Anthropology Program has two primary objectives:
1) To raise the awareness of Kansas State University students concerning cultural diversity, the common humanity we share, and the significance of this knowledge to their lives. We believe that understanding cultural diversity is an essential survival tool for the twenty-first century. Since anthropologists are the leading source of information on different peoples around the world, our courses are designed to introduce students to the concept of cultural diversity and many related issues. The large introductory courses in particular present a concise overview of anthropology and its major scientific insights into the nature of human beings, past and present.
2) To develop an understanding in undergraduate anthropology majors of
the impact of culture on behavior, thought, biology, and the evolutionary
aspect of humans. Anthropology provides an excellent knowledge and skills
base for students seeking employment with a bachelor's degree in a wide
variety of employment settings. Cultural resource management firms, public
health, public administration, marketing, museums and zoos, the military,
and social services are some of the many areas that have drawn on the
training and experience of anthropology majors. A strong anthropological
background offers excellent preparation for those entering graduate studies
in anthropology and related fields, and in pursuing other professional
training, especially medicine and law.
The Anthropology Program within the Department of Sociology, Anthropology, and Social Work at Kansas State University will focus on the first two (of eight) Student Learning Outcomes (SLOs) for the Anthropology Major (BA or BS). These are 'Anthropological Approach' and 'Cultural Diversity' and were chosen to be the focus of assessment over the next three years because the concepts covered by them are central to anthropology as a distinct field of inquiry and provide students with an understanding and respect for cultural diversity, a key aspect of anthropology and the focus of one of K-State's SLOs.
These two SLOs and their major components are described below:
1. Anthropological Approach: Students will demonstrate basic knowledge of the holistic four-field nature of anthropology and the concepts and integration of culture and biology as used by contemporary anthropologists. This specifically includes:
The development of anthropology as a distinct field of inquiry and the
relationship between anthropology and other academic disciplines. Specifically,
students should be able to describe the development of anthropology as
a profession in the nineteenth and early twentieth centuries, explain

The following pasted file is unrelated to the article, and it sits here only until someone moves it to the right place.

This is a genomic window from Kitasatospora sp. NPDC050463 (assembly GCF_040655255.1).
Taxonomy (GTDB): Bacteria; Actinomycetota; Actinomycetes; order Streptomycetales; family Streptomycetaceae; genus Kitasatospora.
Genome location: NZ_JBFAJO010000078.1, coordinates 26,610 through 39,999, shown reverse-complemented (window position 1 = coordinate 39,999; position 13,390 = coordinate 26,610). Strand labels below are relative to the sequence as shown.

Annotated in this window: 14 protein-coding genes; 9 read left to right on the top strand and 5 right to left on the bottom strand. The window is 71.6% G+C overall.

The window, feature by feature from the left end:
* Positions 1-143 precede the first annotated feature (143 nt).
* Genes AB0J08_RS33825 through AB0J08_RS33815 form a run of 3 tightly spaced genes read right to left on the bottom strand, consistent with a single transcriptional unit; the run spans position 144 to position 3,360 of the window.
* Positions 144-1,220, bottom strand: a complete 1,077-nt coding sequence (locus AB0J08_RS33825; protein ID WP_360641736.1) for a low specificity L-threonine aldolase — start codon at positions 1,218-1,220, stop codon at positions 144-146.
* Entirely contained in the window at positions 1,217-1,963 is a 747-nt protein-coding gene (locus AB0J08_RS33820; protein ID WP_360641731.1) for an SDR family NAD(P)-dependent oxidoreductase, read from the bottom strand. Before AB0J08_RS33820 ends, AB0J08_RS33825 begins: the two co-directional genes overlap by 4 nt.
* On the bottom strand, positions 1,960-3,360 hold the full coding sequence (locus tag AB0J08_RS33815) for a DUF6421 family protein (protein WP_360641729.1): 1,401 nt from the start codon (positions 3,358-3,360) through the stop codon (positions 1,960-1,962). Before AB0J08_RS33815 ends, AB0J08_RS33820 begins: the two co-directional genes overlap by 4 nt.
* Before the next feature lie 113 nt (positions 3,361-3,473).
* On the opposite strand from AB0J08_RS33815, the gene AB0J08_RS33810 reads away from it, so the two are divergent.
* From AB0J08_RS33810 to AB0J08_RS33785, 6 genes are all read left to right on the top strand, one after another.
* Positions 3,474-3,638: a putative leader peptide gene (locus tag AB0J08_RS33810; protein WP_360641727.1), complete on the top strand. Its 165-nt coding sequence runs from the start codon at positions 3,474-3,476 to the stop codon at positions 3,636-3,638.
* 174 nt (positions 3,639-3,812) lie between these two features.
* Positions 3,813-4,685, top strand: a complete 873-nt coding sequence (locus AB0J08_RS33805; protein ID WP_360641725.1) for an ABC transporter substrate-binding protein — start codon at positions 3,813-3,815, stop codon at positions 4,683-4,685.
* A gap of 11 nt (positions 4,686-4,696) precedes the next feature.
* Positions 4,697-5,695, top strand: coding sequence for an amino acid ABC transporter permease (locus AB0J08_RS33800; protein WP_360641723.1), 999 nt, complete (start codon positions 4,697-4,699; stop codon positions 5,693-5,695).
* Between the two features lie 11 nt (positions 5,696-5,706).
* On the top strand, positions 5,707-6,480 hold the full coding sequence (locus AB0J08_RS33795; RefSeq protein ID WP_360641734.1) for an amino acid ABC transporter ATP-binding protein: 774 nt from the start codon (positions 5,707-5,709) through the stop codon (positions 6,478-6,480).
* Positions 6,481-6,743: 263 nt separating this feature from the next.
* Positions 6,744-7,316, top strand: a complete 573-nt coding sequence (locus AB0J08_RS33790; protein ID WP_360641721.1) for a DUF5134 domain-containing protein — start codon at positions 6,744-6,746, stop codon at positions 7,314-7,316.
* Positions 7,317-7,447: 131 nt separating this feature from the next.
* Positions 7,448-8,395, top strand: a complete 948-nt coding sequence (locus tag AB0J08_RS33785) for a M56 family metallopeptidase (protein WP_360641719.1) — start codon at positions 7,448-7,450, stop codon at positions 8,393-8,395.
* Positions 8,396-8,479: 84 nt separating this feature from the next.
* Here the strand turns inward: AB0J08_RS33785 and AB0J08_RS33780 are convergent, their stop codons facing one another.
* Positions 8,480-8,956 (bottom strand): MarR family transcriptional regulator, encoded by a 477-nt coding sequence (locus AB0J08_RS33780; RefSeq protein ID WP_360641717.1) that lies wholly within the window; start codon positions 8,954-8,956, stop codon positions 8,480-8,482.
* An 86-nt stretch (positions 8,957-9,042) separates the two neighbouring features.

why anthropology can be considered both a science and a humanity, and
describe its relationship to other fields.
The four-field nature of anthropology and the relation of its subdisciplines
to one another.
The importance of ethics in anthropology. Specifically, students should be able to discuss the fundamental obligation of anthropologists to members of the societies they study, as well as to their research sponsors and the profession.
2. Cultural Diversity: Students participating in anthropology courses will gain an awareness and appreciation of cultural diversity enhanced by a holistic perspective on culture as integrated, dynamic, and embedded in broader processes of intercultural connection and globalization. This measure is particularly important in addressing part one of our mission statement in which we state our commitment to raising awareness of cultural diversity among students of all majors in the University.
Specifically, students should be able to identify ways in which different aspects of culture - economic, social, political, and religious practices and institutions - relate to one another in a cultural system (holism), draw comparisons between different cultures, past and present, recognizing that such comparisons require a holistic understanding of each of the cultures involved in the comparison, and describe the processes of globalization and the ways they shape and are shaped by different aspects of culture in human communities throughout the world.
In accomplishing the above, students should be able to identify their own cultural biases as well as those of others, and be able to explain why these biases exist, set aside these biases in their own cultural analyses, and evaluate the cultural analyses of others (in ethnographies, films, news media reports, etc.) by recognizing what cultural biases are expressed.
These student learning outcomes relate to Kansas State SLO's in the following way: